Aegis Ballistic Missile Defense System Completes Tracking Exercise
MOORESTOWN, N.J., 01/28/2011 --
The Missile Defense Agency, U.S. Navy and Lockheed Martin [NYSE: LMT] completed a key tracking exercise for the Aegis ballistic missile defense (BMD) system aboard three Navy ships.
In the test, known as Atlantic Trident, the USS Monterey (CG 61), USS Ramage (DDG 61) and USS Gonzalez (DDG 66) successfully tracked a short-range ballistic missile target. The Monterey and Ramage also simulated target solutions that would have resulted in successful intercepts.
"This event verified that both the Aegis BMD systems and crews aboard the ships are able to execute the missions necessary to support the nation's missile defense strategy," said Lisa Callahan, vice president of maritime BMD systems. "Aegis BMD is effective, affordable and interoperable with other systems and produces a layered air and missile defense capability to protect the U.S. homeland, our deployed forces and our allies."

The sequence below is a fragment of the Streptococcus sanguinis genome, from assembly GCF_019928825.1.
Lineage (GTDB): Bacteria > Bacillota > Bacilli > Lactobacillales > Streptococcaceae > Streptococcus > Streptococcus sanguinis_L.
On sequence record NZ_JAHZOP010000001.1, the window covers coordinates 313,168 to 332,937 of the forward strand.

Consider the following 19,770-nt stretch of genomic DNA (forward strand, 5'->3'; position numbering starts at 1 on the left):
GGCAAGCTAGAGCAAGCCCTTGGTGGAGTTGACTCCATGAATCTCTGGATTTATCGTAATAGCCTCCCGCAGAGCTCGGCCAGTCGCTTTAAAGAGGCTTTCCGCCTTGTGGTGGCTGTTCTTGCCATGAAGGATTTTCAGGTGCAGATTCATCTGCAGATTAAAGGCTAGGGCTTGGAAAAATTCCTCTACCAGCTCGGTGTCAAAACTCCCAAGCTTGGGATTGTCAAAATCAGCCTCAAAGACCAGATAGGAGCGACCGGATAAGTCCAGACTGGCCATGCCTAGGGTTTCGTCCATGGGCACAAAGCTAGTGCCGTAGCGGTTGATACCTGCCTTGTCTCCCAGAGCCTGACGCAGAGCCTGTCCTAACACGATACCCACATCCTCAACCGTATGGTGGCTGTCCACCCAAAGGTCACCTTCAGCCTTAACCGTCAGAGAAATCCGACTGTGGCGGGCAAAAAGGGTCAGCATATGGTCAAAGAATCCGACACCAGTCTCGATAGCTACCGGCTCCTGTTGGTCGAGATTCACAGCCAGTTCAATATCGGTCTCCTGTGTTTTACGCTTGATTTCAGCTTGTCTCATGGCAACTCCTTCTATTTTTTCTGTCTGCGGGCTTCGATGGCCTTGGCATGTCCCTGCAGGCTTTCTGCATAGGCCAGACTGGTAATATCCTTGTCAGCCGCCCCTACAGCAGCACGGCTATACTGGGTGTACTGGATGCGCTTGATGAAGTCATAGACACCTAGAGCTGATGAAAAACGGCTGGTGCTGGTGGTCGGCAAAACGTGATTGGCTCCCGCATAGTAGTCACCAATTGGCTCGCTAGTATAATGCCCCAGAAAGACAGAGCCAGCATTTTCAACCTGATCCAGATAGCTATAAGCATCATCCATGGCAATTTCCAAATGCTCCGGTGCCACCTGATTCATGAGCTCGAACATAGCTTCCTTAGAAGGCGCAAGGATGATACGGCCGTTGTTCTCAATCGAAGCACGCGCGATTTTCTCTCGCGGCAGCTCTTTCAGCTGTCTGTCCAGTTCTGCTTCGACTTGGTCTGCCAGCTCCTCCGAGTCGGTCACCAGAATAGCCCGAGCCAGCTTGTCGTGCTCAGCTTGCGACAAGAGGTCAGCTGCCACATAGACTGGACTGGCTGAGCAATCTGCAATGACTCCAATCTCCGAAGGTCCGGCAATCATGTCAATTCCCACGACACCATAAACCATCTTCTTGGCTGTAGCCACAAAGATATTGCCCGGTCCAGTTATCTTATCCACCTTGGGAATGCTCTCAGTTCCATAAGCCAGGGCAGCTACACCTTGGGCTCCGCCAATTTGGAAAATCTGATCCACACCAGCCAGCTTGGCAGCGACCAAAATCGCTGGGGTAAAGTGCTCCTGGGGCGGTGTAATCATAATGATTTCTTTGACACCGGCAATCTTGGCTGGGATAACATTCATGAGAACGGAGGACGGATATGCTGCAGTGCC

This was the first Aegis test to take place on the East coast. Before this event, all tests occurred at test ranges in the Pacific Ocean. The exercise took place off of Wallops Island, Va., at the Wallops Flight Facility, a rocket launch site that supports science and exploration missions for NASA and other U.S. government agencies.
A total of 25 ships – 21 U.S. Navy Aegis-equipped ships and four Japanese Aegis-equipped destroyers – are currently outfitted with the Aegis BMD capability. An additional three ships are planned to become BMD-capable this year.
Headquartered in Bethesda, Md., Lockheed Martin is a global security company that employs about 133,000 people worldwide and is principally engaged in the research, design, development, manufacture, integration and sustainment of advanced technology systems, products and services. The Corporation's 2009 sales from continuing operations were $44 billion.